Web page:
Well here we are then, the final part in the series (follow the links for Part 1, Part 2 and Part 3). The suit is made and I couldn’t be more pleased with the result, particularly with regard to the trousers.
Indeed, the suit must have something about it as I wore it to a second round interview and got the job. That’s one special suit alright.
Recapping, I set Erlend at Stephan Shirts a number of difficult tasks to test his made-to-measure suit service. First there was the suit jacket, a 4×2 double breasted in the Kent style. Because of the need for perfect button placement and a soft roll lapel it’s a tricky jacket to get right. Other details include five button working cuffs, a loop behind the lapel buttonhole and the jacket’s distinctive British Racing Green lining –which I chose- is even carried over into the top pocket.
While the suit is still a little stiff and needs a little more wear to soften it, you can see the jacket is pretty much as requested and desired.
The next most difficult task was getting the trousers right. Trousers don’t sound a tricky matter but then I’m well over my fighting weight.
I asked for two pairs to be made, the first pair having classic English pleats, also referred to as ‘inward’ or ‘forward’ pleats, because the pleat goes in the direction of the fly (‘outward’ or ‘reverse pleats’ open in the direction of the pockets). This style of trouser only really works when the trousers sit on the natural waist and are held up by braces, for which I wanted a fishmouth waistband.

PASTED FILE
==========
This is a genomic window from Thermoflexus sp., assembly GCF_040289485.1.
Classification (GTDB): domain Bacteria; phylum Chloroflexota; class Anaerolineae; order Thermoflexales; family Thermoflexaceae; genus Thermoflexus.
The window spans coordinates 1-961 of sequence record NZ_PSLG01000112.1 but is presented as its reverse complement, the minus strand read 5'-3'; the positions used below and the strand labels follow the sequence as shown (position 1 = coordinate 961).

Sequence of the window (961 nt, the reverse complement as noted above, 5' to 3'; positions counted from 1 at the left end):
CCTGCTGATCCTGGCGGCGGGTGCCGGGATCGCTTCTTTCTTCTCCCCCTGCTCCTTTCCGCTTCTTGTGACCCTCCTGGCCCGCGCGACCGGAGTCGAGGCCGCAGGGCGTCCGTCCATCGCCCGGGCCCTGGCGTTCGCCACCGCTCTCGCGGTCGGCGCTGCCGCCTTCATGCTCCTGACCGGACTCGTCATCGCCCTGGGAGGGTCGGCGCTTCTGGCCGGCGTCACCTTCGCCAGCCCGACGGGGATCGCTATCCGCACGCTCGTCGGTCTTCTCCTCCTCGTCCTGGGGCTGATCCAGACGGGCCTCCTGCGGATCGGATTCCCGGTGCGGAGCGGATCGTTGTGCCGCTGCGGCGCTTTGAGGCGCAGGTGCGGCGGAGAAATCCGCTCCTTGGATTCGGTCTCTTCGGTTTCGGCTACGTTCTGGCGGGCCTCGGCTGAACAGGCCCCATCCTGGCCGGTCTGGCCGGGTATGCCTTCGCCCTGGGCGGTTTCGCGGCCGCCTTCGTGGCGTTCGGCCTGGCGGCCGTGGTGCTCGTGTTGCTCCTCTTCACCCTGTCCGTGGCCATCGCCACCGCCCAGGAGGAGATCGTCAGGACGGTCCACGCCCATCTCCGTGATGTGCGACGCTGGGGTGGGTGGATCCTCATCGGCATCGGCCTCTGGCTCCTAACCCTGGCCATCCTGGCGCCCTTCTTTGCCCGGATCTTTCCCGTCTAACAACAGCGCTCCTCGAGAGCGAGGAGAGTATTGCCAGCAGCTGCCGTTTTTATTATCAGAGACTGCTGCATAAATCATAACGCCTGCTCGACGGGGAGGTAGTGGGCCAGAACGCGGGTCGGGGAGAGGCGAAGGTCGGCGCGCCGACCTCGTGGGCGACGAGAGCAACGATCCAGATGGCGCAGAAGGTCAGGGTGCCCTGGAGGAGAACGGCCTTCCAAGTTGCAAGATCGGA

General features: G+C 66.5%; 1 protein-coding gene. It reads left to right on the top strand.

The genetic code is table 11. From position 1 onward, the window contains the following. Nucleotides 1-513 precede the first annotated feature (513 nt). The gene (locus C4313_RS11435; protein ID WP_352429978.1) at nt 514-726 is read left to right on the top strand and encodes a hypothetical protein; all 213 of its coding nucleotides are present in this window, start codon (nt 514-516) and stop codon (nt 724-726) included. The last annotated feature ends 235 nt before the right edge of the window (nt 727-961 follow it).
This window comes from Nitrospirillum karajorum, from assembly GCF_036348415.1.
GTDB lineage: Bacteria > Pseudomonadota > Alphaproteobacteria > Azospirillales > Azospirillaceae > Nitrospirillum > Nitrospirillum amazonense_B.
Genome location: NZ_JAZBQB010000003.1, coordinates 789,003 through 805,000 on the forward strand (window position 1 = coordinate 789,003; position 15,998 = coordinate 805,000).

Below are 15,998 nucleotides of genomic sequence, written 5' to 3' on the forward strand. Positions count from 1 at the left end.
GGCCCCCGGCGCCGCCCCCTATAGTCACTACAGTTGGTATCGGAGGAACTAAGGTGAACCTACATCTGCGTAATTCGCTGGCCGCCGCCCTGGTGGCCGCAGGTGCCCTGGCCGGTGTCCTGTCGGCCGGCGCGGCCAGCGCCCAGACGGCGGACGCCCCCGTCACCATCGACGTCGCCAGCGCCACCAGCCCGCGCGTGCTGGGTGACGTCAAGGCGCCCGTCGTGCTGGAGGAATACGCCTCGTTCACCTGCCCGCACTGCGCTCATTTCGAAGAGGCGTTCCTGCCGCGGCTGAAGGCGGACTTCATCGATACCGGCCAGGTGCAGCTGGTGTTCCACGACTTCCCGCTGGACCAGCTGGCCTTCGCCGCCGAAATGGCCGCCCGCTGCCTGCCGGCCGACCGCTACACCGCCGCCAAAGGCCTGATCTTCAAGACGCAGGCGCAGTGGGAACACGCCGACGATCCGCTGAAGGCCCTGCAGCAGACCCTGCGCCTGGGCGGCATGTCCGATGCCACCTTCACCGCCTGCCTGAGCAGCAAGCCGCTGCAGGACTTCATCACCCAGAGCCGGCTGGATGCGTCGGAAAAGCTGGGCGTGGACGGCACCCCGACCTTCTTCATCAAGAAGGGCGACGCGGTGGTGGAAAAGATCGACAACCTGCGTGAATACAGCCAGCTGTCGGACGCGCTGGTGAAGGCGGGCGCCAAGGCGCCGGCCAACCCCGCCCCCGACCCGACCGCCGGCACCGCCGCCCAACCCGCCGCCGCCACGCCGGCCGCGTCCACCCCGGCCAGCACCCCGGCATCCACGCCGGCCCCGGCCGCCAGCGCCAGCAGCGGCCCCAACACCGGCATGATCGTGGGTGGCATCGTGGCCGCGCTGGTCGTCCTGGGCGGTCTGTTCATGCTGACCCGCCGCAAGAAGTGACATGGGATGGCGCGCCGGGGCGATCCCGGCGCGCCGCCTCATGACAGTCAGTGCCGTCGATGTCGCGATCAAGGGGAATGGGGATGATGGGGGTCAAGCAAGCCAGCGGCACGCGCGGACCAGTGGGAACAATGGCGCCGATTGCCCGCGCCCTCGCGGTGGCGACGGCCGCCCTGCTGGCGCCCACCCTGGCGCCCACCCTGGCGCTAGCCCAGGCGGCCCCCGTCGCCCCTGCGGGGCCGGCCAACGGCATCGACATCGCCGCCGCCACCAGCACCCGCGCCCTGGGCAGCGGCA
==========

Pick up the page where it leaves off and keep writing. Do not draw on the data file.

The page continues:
Erlend has cut the trousers just right in my view. The danger with pleats –even inward facing pleats- is that they can make you look big, particularly if you actually are a bigger build. The high waist helps to counter this, but only a skilled cutter could make a trouser that fitted my large waist and seat whilst managing to emphasise what are nicely slim legs. Nice little details include the half waistband and one piece back leading up to the fishmouth. Normally there would be a full waistband and then a second piece of cloth would be attached to that. It was my choice to have no back pockets on the trousers. I really don’t see the point of them.
The second pair of trousers I term Italian styled. These are flat front with much thinner legs leading to a narrower opening and a full two inch turn-up. Sitting just above the hips but below the waist they’re slightly shorter in length than the first pair and work perfectly with loafers. Again, flat front trouser are a tricky proposition for the bigger man, but these look natural and sit perfectly. Indeed, I’m so pleased I’ve considered asking Erlend if in future he’ll make all my trousers.
Now, at the risk of stating the obvious, the purpose of investing in bespoke is to get something which perfectly fits your body shape and masks, or at least de-emphasises, any physical quirks. However, all that comes at a hefty price, usually £1000 plus. Made to measure gives you some of those attributes and comes in at a much lower cost. Ultimately it’s a trade-off. But I can honestly say with Erlend’s suits those trade-offs are virtually nonexistent. The man himself is perfectly honest about what he provides. He calls it made-to-measure and doesn’t pretend otherwise, as you might expect from a former Savile Row cutter. Prices start at £495 and when you consider just what he is able to provide, the degree to which he is able to cut a pattern to suit your frame, and the level of understanding he has for the business of making a suit, I can’t help feeling that calling it made-to-measure is selling it short.